Louis Le Roux is retiring. Steve Jordan caught up with him for a chat to find out why.
It’s close to 40 years since he joined the South African international moving industry, but now Louis Le Roux is retiring. He will be leaving behind the industry that he loves but will now have much more time to spend with his wife, Linda, and to enjoy new pastimes that his dedication to his work has denied him so far. He’s really looking forward to it.
Louis started in the industry in 1976 when, having left university, he felt he should get a job. He answered an advertisement in the newspaper placed by Gerry van Graan of Stuttafords who was looking for an assistant. Although he had other interviews lined up, Louis didn’t even bother going. ”There was just something about it that I liked,” he said.
At that time Stuttafords was very heavily involved with domestic moving but there were only a handful of international specialists in each depot. It was Gerry’s job to manage all those international teams from his base in Johannesburg.
“So from day one I was buying destination and origin services, doing surveys, helping with costing and routing and getting to know the agents,” said Louis. When Gerry left the company only a few years later, Louis took over managing the international division.
14 years ago Louis left the Stuttafords brand and became a member of the Board of the holding company Laser Transport Group that also manages AGS Frasers, Allied Pickfords, Magna Thomson, a relocation company and a records storage brand. Louis’s role was then to provide support, guidance and mentoring to the individual brands in the Group, helping them to prosper. “All four brands compete fiercely,” said Louis. “It’s my job to help develop the strategy for each brand without sharing information or duplicating. I have to develop the separate brands to take advantage of their own strengths.”
He enjoys being involved in the profitability of every branch of every brand. Asked whether this can cause a conflict of interest, he said that the trick has come quite naturally to him. “You have to earn the trust of the people you are managing,” he said. “I never share personal, confidential or cross-brand information, so it’s never been a problem for me.” He admits, however, that it has been a massive challenge.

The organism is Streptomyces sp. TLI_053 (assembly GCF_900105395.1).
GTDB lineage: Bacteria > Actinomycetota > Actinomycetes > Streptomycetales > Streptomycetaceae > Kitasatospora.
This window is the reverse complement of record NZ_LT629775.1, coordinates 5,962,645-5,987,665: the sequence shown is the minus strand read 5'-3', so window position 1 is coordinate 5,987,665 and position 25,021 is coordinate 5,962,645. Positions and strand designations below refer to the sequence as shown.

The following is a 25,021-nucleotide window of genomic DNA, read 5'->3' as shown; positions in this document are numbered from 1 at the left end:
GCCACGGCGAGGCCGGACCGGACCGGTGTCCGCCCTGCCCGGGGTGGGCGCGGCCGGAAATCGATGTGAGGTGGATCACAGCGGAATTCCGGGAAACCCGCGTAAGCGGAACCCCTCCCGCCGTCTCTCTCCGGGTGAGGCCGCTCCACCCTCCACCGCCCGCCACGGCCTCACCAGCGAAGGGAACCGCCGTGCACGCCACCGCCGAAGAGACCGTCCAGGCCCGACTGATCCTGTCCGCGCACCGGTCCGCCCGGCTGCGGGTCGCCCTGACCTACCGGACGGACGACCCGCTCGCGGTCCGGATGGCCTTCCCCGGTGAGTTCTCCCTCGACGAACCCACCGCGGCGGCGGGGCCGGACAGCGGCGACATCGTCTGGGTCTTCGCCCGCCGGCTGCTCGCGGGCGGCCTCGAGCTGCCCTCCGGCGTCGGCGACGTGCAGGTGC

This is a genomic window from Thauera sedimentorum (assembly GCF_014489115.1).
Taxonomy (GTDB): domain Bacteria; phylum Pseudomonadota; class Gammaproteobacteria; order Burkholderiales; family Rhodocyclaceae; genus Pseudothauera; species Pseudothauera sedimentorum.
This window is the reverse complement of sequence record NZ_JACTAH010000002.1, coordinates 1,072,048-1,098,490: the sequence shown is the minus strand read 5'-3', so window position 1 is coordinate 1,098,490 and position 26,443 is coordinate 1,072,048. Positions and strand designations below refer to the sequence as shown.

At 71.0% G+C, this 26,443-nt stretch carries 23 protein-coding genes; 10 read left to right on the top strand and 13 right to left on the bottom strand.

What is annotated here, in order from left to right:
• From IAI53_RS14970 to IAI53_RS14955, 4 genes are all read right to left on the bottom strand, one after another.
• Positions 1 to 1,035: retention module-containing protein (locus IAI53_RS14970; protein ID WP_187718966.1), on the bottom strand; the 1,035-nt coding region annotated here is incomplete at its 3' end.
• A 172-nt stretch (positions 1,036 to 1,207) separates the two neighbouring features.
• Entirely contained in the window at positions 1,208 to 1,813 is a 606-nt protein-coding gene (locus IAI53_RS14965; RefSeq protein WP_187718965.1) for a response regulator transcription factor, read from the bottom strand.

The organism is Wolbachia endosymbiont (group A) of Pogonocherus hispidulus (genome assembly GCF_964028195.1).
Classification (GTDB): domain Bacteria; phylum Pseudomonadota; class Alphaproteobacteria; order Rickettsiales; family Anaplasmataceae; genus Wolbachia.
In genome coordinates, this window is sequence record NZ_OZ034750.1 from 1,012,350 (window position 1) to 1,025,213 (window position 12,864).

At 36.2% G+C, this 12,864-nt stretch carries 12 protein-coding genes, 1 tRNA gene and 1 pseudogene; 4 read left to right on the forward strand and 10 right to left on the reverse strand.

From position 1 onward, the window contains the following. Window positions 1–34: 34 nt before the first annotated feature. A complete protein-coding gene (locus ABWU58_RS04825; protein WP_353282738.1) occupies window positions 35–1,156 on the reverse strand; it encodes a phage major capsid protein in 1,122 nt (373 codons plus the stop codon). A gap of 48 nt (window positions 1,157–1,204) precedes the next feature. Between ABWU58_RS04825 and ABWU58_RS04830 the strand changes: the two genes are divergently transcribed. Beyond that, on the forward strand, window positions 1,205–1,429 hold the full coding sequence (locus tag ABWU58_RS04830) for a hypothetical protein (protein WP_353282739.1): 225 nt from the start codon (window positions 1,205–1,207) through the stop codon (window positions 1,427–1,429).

Asked what he is most proud of in his business life Louis is characteristically modest. “In my career I have remained myself. I have just been me: straightforward, honest, trustworthy. I don’t need to be liked but it’s good to know that you are respected as it’s a way of teaching other people how to do their business. I am proud that people know I will give them my undivided attention and that confidential information will never be shared.”
Louis doesn’t have much in the way of regrets, but he did say that he was disappointed that he had not been able to give the company a ‘less white’ management structure. “It’s still too elitist,” he said. “The challenge is to seek more people of colour to join you and make the industry interesting enough for them to stay. They help you to understand the South African context better, but it seems young people are attracted more to the IT and high tech industries nowadays. I would have liked a fairer spread.”
Louis said he had been meaning to retire for three years, but he’s finally got around to it. He doesn’t really look at it as retiring from something, more retiring to do other things he enjoys. “I want to spend more time with Linda and to travel together,” he said. “But I have a wonderful library, I want to learn to play the piano again, I have enrolled on a portrait painting course, and I have taken up photography.” All that said, he will remain on the Board of Laser as non- executive director and will consult for the Group from time to time in Cape Town and London.
I first met Louis in around 1997 when he was Vice President and later President of OMNI. At that time we worked closely together and I always enjoyed his company and respected his professionalism. His company and the industry as a whole will be deflated without him but, after 40 years of hard work, he’s earned a breather. Have a happy retirement Louis. Good luck with the reading … piano playing … photography …
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